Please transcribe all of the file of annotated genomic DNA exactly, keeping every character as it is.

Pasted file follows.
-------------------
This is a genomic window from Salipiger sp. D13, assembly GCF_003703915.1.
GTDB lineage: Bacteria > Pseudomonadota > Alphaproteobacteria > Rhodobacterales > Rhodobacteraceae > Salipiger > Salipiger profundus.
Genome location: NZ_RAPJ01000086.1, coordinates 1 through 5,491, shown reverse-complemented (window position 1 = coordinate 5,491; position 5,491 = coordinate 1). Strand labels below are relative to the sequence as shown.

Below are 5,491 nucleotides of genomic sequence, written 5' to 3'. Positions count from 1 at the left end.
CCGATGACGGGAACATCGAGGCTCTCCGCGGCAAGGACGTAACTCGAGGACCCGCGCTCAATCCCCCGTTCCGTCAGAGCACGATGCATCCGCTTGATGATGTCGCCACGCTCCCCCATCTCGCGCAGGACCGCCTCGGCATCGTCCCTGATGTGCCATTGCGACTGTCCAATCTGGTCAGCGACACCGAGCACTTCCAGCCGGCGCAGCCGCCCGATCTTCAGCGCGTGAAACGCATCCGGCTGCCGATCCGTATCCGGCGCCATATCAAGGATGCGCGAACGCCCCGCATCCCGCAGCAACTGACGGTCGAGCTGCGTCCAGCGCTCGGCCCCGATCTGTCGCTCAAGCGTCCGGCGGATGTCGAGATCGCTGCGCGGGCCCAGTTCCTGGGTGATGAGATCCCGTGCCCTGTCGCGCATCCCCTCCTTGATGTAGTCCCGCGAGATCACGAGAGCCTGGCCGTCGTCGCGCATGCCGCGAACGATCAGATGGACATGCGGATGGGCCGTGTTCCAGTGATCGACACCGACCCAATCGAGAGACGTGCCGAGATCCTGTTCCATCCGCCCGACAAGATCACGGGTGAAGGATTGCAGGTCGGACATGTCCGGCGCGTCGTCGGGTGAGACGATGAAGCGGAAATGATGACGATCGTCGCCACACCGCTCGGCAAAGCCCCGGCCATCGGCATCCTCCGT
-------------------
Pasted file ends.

This is a genomic window from Salipiger sp. D13, assembly GCF_003703915.1.
GTDB lineage: Bacteria > Pseudomonadota > Alphaproteobacteria > Rhodobacterales > Rhodobacteraceae > Salipiger > Salipiger profundus.
Genome location: NZ_RAPJ01000086.1, coordinates 1 through 5,491, shown reverse-complemented (window position 1 = coordinate 5,491; position 5,491 = coordinate 1). Strand labels below are relative to the sequence as shown.

Below are 5,491 nucleotides of genomic sequence, written 5' to 3'. Positions count from 1 at the left end.
CCGATGACGGGAACATCGAGGCTCTCCGCGGCAAGGACGTAACTCGAGGACCCGCGCTCAATCCCCCGTTCCGTCAGAGCACGATGCATCCGCTTGATGATGTCGCCACGCTCCCCCATCTCGCGCAGGACCGCCTCGGCATCGTCCCTGATGTGCCATTGCGACTGTCCAATCTGGTCAGCGACACCGAGCACTTCCAGCCGGCGCAGCCGCCCGATCTTCAGCGCGTGAAACGCATCCGGCTGCCGATCCGTATCCGGCGCCATATCAAGGATGCGCGAACGCCCCGCATCCCGCAGCAACTGACGGTCGAGCTGCGTCCAGCGCTCGGCCCCGATCTGTCGCTCAAGCGTCCGGCGGATGTCGAGATCGCTGCGCGGGCCCAGTTCCTGGGTGATGAGATCCCGTGCCCTGTCGCGCATCCCCTCCTTGATGTAGTCCCGCGAGATCACGAGAGCCTGGCCGTCGTCGCGCATGCCGCGAACGATCAGATGGACATGCGGATGGGCCGTGTTCCAGTGATCGACACCGACCCAATCGAGAGACGTGCCGAGATCCTGTTCCATCCGCCCGACAAGATCACGGGTGAAGGATTGCAGGTCGGACATGTCCGGCGCGTCGTCGGGTGAGACGATGAAGCGGAAATGATGACGATCGTCGCCACACCGCTCGGCAAAGCCCCGGCCATCGGCATCCTCCGT